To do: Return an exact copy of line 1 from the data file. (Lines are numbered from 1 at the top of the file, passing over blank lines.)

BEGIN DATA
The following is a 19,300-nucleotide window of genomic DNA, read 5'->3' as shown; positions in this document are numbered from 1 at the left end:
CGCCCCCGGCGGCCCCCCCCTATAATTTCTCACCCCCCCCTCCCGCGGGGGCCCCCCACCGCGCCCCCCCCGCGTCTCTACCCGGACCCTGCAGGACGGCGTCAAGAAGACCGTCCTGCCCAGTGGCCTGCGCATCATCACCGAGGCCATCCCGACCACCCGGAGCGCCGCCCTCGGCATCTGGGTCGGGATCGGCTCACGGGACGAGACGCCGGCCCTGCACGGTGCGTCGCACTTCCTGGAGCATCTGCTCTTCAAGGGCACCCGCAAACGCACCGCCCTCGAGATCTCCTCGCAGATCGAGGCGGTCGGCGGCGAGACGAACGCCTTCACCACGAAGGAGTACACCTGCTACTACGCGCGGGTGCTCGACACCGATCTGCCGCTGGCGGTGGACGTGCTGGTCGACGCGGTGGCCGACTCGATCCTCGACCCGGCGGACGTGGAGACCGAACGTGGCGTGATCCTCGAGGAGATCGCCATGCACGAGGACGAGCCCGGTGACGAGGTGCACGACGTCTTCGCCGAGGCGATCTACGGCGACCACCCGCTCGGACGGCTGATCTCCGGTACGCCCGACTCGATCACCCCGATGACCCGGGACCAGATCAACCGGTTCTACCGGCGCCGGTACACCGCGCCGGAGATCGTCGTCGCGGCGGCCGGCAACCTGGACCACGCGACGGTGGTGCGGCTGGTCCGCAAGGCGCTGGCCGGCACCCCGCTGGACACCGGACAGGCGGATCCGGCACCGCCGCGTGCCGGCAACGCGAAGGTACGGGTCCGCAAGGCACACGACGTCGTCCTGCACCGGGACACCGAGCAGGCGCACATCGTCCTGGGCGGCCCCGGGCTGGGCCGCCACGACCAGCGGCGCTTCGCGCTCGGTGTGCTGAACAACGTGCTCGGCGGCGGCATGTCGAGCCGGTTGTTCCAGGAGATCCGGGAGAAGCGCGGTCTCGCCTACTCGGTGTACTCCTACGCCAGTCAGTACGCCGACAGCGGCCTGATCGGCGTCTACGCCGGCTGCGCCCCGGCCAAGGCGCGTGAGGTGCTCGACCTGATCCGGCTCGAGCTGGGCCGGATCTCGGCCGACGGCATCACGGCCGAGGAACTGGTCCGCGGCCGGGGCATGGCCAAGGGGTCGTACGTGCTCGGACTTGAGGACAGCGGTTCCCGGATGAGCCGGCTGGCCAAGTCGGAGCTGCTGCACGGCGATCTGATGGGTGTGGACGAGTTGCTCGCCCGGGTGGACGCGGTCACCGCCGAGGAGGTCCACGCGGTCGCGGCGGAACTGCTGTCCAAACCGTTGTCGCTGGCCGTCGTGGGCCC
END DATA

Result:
The following is a 19,300-nucleotide window of genomic DNA, read 5'->3' as shown; positions in this document are numbered from 1 at the left end: